Sep 13, 2012, Notice
Email from: Intersections HR Team
To: Liam Caldwell, Rig Hand
Your workplace difficulties have come to our attention. We pride ourselves in caring for employees like a family. However, in some instances, we cannot help. During training, you were informed of the hazards in Williston. You were advised to keep personal matters private. Any disregard for advice given during the instructional period removes the mishap from our liability.
Intersections HR Team
Intersections is an Equal Opportunity Employer.
At first, I think the light is a flare. The fields have been creeping towards our camp, and the fires have reached us. The Bakken is a sunken pool of fermenting life under everywhere. Then I realize the fire is too small to be natural gas. It’s flickering inside a car. A Mustang. I don’t believe the Mustang is mine, because that means my body is aflame. Vandalism means you wish to destroy its owner, or yourself. I don’t have time to be angry before I’m hit by fear. The fire is still contained in the backseat, where it licks at the seats and fingers holes in the doors, hungry to seep into the gas lines and expand beyond itself. The fire only wants to grow, not caring if it exhausts the source.
I look around before approaching the car. I’m afraid the men are waiting, but the night is quiet. There’s nowhere to hide under the floodlights illuminating a white sea of cars. Nowhere but the black plume billowing from my car. The fire appears pale. Fire in the light looks like its heat is weak, but the intensity of its burn is the same.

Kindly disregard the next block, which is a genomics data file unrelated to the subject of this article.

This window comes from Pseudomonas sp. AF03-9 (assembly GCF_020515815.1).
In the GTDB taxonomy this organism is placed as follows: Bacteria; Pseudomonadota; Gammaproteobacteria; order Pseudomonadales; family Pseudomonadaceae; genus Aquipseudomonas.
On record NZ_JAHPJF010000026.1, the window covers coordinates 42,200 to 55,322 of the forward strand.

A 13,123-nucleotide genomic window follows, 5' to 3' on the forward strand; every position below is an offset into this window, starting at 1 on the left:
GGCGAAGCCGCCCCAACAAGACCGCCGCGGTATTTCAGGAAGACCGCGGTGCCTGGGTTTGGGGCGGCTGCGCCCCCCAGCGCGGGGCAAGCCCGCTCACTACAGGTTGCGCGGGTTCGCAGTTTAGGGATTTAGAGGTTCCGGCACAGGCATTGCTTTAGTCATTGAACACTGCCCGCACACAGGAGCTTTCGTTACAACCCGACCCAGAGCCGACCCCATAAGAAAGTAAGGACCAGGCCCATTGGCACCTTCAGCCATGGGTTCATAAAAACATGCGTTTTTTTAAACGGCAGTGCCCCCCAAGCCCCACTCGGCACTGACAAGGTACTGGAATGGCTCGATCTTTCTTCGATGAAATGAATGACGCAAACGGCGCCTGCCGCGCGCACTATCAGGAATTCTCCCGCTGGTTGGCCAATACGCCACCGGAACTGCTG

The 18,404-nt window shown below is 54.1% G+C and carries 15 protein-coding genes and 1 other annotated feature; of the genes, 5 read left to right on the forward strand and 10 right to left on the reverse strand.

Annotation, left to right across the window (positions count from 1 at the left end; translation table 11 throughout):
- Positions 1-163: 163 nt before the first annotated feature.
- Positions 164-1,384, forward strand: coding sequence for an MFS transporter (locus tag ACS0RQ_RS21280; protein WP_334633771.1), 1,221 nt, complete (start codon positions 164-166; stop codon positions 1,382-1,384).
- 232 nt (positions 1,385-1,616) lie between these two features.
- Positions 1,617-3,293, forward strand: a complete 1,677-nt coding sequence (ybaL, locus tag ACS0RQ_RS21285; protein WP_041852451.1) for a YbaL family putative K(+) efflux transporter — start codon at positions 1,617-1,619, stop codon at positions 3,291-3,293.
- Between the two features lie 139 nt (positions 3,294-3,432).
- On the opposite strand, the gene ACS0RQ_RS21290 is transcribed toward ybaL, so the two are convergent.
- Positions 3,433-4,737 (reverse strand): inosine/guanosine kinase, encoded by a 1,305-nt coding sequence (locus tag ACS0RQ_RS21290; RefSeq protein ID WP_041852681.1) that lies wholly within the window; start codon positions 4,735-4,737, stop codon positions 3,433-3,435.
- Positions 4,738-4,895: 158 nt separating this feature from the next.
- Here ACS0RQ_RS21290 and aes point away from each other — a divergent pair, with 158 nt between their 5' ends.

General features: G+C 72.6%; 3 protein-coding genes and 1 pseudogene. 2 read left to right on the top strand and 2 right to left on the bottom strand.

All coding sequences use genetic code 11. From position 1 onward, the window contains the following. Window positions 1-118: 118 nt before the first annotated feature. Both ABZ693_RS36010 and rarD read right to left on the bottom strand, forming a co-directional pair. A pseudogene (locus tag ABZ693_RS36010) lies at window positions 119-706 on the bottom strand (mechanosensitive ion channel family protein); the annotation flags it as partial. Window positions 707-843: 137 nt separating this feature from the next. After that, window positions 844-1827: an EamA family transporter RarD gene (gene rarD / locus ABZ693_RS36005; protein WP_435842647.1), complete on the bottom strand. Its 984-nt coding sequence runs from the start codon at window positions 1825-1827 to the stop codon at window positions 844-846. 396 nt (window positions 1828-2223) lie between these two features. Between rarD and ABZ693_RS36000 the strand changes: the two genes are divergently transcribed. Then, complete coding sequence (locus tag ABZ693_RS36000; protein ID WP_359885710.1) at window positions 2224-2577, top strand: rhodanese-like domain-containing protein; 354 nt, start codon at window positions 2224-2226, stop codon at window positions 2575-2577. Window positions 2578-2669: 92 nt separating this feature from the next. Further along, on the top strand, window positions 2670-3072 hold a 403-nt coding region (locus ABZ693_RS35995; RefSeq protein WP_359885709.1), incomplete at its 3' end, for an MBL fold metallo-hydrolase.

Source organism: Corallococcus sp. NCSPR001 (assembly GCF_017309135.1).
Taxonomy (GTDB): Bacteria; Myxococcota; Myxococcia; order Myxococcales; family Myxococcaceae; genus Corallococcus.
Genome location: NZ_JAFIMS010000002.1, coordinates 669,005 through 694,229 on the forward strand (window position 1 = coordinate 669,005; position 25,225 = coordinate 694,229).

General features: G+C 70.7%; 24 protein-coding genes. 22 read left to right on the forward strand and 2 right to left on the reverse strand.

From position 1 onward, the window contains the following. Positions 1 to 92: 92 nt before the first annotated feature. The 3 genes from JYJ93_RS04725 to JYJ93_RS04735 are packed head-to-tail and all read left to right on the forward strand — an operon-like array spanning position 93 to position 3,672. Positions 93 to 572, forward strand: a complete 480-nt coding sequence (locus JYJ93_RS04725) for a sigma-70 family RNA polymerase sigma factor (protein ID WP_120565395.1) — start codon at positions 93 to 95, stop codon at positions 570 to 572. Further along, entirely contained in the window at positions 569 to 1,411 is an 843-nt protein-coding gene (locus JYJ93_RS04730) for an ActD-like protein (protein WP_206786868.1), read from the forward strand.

A groan escapes the car and I run to it. The back window is shattered. I push the fire extinguisher from Ruiz through the space, pull out the pin, and squeeze the trigger. My eyes close to the flurrying snow, and my mind closes to the burning of my fingers. When the powder stops, I drop the empty can and look inside. The air smells clean, like soap, but I can tell there’s a layer of soot beneath that will hide under my fingernails, reminding me. The air is opaque with floating particles, but in the cloud I see flickering orange, like prayers across a prairie. I remove my t-shirt, wrench open the scalding hot door, and whip at the remaining flames. The fires jump before going out. I try to cover my mouth, but I feel powder mix with gritty ash on my teeth, and the acrid char simmers on my tongue. My eyes burn, and tears cause the remaining flames to lurch.
When the flames are gone, I collapse in the powder settled on the driver’s seat. I take out my keys, whose rabbit foot luck has clearly run out, and click them into the ignition. Surprisingly, the engine roars and radio static blares from the radio and drowns me. I slump over the steering wheel and sob. My forehead rumbles with the purring engine. I run my fingers across the leather seat beneath me, which bubbled in the heat, and think of how I shouldn’t be here when they come back. I get out, lock my car despite the smashed window, and hurry back to the camp. As I walk through the entrance, I see two men emerge from a room down the hall. They’re dirty and dark, in contrast to the white walls, and I turn quickly away before seeing who they are.
Hey, one of them calls. I recognize Graham’s low bark. Hey, Liam. Wait up, he calls again, but I walk the opposite direction. I know he’s angry, because every man in this camp is angry. Testosterone echoes between the walls, to be reabsorbed by surrounding men. Does their aggression stem solely from the reverberation and amplification of hormones? Any normal social structure would quell the mania in which these men find themselves. Between the crank, sleep depravity, porn, work, and loneliness, can you hold their actions against them? Fuck yes, I absolutely can. I lock myself in my room and lean against the door, until Graham tries the handle. I spring into the middle of the room.